There’s nothing like the magic of the last day of school. All these little people’s bodies are sitting in the classrooms but their brains are already on vacation. As the bell rings, they blast out of the doors for the last time, no longer kindergartners or fifth graders. Suddenly, they are a year more powerful in the playground hierarchy.
For many kids, the last day of school marks the last time they will think about school until August.
We adults cannot afford that luxury.
Parents, teachers, administrators and property taxpayers need to keep schools on our minds. That’s because the federal No Child Left Behind law continues to affect our kids and our public schools.
The law has a very worthy goal: To ensure that every child gets a good education, regardless of race, ethnicity, special needs or anything else.
Our concern is with the implementation. This law carries a heavy stick—the threat of serious sanctions such as paying for outside tutors, allowing students to transfer to higher-performing schools, the takeover of underperforming schools and the firing of faculty and staff. The result is administrators desperate to bring up standardized test scores.
That means our schools become all about the test. Teachers are teaching to the test. Worse, increasingly they are teaching about the test and spending days giving practice tests.
And it’s only going to get worse.
Each year, the demands rise. In 2014, we should, according to the law, hit the year when no child will be left behind any longer, which means 100 percent of public school children make the grade.
While school officials struggle to meet the mandates of the law (or risk losing their jobs), we want to know: What about the kids?
We are not convinced this law is helping children. We hear stories all the time about schools that are dumbing down the curriculum, ending the arts programs, even reducing science instruction so they can concentrate on reading, math and, in some grades, social studies, the subjects tested under No Child Left Behind.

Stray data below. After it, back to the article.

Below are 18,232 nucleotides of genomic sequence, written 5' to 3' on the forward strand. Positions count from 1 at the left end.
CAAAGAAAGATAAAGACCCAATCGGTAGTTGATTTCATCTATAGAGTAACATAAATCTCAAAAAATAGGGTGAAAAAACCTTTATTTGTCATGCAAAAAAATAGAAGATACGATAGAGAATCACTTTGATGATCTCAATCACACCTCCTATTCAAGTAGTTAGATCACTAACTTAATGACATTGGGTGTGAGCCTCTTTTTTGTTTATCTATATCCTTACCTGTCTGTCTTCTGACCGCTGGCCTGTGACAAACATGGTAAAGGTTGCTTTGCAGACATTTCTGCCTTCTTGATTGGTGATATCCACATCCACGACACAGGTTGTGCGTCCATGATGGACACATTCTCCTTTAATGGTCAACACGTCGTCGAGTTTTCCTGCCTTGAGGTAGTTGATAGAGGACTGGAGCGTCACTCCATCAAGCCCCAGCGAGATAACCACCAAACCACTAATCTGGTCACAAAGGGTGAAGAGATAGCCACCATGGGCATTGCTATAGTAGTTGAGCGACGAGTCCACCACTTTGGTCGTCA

Gone (or going) are the gifted programs, the innovative approaches to learning, the understanding that kids learn in many different ways.
We want to hear about your experiences with the law (see box on this page).
After you write to us, let our political leaders know what’s wrong with this law as well. No Child Left Behind is up for reauthorization in 2007. That means we have two chances to influence how the flaws in the law get fixed. First, Google "No Child Left Behind Commission," click on "I’m Feeling Lucky" and send your comments to the commission considering changes for the reauthorization.
Then turn your attention to the fall elections. They are critical to our kids’ future. Where congressional candidates stand on No Child Left Behind and how they believe the law must be tweaked to ensure it doesn’t leave every child behind should be the No. 1 issue of the campaign.
That will happen only if we make it our priority to ensure it does.
No Child Left Behind has had a greater impact on public schools than any other federal law in recent memory. No school that accepts federal Title 1 funding has escaped the law’s focus on making sure that all children are making the grade, or the threat of sanctions and loss of funding for those that don’t.
We’d like to hear from you about your child’s experience at school. How has No Child Left Behind affected your child? Is it ensuring she gets the additional help she needs to make the grade? Or is it limiting his options by reducing the time spent on art or the support offered to gifted students? Does your school spend too much time getting kids ready for standardized tests? Or not enough? Have you considered taking your child out of public school because of the law? Have you done it?
Send your detailed account of how No Child Left Behind has affected your child and your school to: firstname.lastname@example.org. Be sure to include your full name, address and phone number(s) as well as the full name and address of your school.
We’ll print as many of your comments as we can in a future issue.
This article appeared in the
edition of Archives.
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